Intra-abdominal hypertension occurs in 50% of all patients admitted to the intensive care unit and is associated with significant morbidity and mortality. Intra-abdominal hypertension is defined as a sustained, pathologic rise in intra-abdominal pressure to 12 mm Hg or more. Patients with intra-abdominal hypertension may progress to abdominal compartment syndrome. Early identification and treatment of this condition will improve patient outcome. Patients at risk for intra-abdominal hypertension include those with major traumatic injury, major surgery, sepsis, burns, pancreatitis, ileus, and massive fluid resuscitation. Predisposing factors include decreased abdominal wall compliance, increased intraluminal contents, increased peritoneal cavity contents, and capillary leak/fluid resuscitation.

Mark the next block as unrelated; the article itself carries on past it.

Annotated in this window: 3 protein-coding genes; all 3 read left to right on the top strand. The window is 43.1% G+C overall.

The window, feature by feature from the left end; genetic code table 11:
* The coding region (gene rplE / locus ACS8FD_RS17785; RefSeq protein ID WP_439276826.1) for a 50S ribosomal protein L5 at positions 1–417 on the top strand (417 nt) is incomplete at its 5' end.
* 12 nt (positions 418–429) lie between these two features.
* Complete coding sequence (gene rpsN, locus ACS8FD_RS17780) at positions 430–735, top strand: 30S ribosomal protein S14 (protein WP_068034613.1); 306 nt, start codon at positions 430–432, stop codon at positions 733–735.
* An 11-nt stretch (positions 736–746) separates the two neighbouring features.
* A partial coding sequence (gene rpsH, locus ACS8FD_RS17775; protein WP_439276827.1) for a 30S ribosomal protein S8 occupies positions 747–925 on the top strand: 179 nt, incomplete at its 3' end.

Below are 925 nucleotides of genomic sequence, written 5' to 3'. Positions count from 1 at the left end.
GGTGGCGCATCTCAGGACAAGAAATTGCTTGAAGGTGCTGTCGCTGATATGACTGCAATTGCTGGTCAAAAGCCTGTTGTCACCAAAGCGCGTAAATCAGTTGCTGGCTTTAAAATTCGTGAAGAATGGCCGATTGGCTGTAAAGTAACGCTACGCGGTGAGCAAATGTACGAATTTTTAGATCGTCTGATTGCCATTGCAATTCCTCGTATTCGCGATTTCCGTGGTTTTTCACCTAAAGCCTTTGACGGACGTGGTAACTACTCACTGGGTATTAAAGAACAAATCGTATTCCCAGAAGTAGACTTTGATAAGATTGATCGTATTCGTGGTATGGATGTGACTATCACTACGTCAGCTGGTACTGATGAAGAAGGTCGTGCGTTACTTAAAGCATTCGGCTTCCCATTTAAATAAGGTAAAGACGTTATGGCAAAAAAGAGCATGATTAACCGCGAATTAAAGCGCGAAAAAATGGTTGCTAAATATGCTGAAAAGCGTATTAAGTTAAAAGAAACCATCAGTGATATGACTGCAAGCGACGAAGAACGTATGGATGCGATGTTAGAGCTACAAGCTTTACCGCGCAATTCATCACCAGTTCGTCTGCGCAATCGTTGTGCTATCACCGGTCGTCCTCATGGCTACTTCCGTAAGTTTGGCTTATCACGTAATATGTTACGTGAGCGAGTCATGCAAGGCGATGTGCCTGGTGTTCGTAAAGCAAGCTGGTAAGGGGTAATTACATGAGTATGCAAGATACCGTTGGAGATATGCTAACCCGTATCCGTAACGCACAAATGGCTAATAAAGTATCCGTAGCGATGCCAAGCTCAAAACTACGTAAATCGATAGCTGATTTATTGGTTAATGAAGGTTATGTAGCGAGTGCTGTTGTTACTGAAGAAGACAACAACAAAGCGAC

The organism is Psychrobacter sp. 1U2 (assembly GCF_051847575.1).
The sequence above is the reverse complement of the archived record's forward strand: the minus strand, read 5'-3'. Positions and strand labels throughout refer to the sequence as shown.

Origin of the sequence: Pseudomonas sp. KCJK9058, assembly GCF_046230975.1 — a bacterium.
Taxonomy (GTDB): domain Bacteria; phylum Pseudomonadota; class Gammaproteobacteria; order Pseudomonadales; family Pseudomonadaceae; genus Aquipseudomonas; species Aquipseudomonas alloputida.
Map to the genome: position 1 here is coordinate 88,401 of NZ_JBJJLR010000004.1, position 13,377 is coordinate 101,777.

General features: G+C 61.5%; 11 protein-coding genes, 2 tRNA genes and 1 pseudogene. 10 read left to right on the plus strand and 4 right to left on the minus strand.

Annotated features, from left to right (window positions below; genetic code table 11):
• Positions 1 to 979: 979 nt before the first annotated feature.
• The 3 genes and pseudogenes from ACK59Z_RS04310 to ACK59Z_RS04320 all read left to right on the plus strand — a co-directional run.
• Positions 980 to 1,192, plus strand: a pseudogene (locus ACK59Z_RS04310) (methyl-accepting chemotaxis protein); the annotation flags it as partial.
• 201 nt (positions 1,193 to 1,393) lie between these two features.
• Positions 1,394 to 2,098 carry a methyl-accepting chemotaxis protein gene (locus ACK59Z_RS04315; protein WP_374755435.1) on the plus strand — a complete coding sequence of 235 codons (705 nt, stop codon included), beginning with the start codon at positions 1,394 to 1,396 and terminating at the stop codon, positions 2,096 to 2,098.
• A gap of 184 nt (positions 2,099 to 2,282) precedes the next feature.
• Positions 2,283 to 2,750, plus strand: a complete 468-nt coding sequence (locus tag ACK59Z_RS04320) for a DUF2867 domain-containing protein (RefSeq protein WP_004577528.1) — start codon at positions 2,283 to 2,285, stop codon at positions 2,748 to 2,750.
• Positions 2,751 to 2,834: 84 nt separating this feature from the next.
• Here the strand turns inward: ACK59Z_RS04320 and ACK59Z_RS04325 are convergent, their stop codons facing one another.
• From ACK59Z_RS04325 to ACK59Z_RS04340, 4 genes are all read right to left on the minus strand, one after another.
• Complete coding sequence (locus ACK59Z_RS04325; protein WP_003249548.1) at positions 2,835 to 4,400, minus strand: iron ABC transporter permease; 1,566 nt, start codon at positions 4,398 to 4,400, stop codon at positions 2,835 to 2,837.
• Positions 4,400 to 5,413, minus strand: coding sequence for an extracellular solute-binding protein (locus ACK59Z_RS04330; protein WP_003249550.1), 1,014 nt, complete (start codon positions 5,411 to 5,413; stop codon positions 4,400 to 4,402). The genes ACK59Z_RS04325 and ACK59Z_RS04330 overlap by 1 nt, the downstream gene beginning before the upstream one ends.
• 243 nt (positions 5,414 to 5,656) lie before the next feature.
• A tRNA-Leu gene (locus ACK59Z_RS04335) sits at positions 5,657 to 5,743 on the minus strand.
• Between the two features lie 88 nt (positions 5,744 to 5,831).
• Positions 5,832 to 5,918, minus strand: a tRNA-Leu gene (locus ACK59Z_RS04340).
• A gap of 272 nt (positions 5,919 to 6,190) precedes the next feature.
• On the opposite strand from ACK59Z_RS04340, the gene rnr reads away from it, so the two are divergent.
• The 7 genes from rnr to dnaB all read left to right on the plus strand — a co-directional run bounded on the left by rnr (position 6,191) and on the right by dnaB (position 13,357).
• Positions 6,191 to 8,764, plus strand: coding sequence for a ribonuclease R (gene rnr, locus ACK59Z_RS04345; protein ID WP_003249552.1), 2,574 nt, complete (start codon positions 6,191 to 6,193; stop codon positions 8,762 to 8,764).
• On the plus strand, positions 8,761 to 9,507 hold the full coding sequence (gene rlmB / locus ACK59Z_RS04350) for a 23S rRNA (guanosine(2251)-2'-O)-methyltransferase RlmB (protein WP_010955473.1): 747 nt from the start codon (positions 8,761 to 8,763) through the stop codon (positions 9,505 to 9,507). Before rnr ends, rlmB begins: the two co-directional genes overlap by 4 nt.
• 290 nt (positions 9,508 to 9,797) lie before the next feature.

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Symposium| April 01 2010
Intra-abdominal Hypertension: Detecting and Managing a Lethal Complication of Critical Illness
John J. Gallagher, RN, MSN, CCNS, CCRN, RRT
AACN Adv Crit Care (2010) 21 (2): 205–217.
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John J. Gallagher; Intra-abdominal Hypertension: Detecting and Managing a Lethal Complication of Critical Illness. AACN Adv Crit Care 1 April 2010; 21 (2): 205–217. doi: https://doi.org/10.4037/15597768-2010-2011
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